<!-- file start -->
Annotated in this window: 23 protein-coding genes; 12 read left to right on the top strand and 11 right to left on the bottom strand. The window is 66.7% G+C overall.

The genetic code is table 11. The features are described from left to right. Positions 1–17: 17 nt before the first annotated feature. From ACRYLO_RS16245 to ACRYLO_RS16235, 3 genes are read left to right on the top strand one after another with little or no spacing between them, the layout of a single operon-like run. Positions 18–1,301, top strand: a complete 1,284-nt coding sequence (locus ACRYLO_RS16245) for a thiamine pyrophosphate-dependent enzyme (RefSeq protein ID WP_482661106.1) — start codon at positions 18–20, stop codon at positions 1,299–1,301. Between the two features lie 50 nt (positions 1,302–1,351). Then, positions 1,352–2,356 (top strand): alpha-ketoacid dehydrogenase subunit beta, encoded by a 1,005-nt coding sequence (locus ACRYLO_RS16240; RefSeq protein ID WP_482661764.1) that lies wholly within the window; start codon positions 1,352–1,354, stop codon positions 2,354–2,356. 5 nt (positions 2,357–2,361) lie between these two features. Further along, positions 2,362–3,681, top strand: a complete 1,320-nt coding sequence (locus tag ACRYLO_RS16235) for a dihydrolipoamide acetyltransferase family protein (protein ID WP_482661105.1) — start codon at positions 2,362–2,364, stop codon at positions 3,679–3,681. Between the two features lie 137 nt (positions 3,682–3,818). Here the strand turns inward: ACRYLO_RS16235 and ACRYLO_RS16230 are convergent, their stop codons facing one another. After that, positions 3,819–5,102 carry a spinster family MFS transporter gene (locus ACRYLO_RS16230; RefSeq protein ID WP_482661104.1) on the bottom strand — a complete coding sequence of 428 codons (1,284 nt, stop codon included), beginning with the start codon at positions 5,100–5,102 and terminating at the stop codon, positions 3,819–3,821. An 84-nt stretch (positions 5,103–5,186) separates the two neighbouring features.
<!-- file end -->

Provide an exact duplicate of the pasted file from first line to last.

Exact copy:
Annotated in this window: 23 protein-coding genes; 12 read left to right on the top strand and 11 right to left on the bottom strand. The window is 66.7% G+C overall.

The genetic code is table 11. The features are described from left to right. Positions 1–17: 17 nt before the first annotated feature. From ACRYLO_RS16245 to ACRYLO_RS16235, 3 genes are read left to right on the top strand one after another with little or no spacing between them, the layout of a single operon-like run. Positions 18–1,301, top strand: a complete 1,284-nt coding sequence (locus ACRYLO_RS16245) for a thiamine pyrophosphate-dependent enzyme (RefSeq protein ID WP_482661106.1) — start codon at positions 18–20, stop codon at positions 1,299–1,301. Between the two features lie 50 nt (positions 1,302–1,351). Then, positions 1,352–2,356 (top strand): alpha-ketoacid dehydrogenase subunit beta, encoded by a 1,005-nt coding sequence (locus ACRYLO_RS16240; RefSeq protein ID WP_482661764.1) that lies wholly within the window; start codon positions 1,352–1,354, stop codon positions 2,354–2,356. 5 nt (positions 2,357–2,361) lie between these two features. Further along, positions 2,362–3,681, top strand: a complete 1,320-nt coding sequence (locus tag ACRYLO_RS16235) for a dihydrolipoamide acetyltransferase family protein (protein ID WP_482661105.1) — start codon at positions 2,362–2,364, stop codon at positions 3,679–3,681. Between the two features lie 137 nt (positions 3,682–3,818). Here the strand turns inward: ACRYLO_RS16235 and ACRYLO_RS16230 are convergent, their stop codons facing one another. After that, positions 3,819–5,102 carry a spinster family MFS transporter gene (locus ACRYLO_RS16230; RefSeq protein ID WP_482661104.1) on the bottom strand — a complete coding sequence of 428 codons (1,284 nt, stop codon included), beginning with the start codon at positions 5,100–5,102 and terminating at the stop codon, positions 3,819–3,821. An 84-nt stretch (positions 5,103–5,186) separates the two neighbouring features.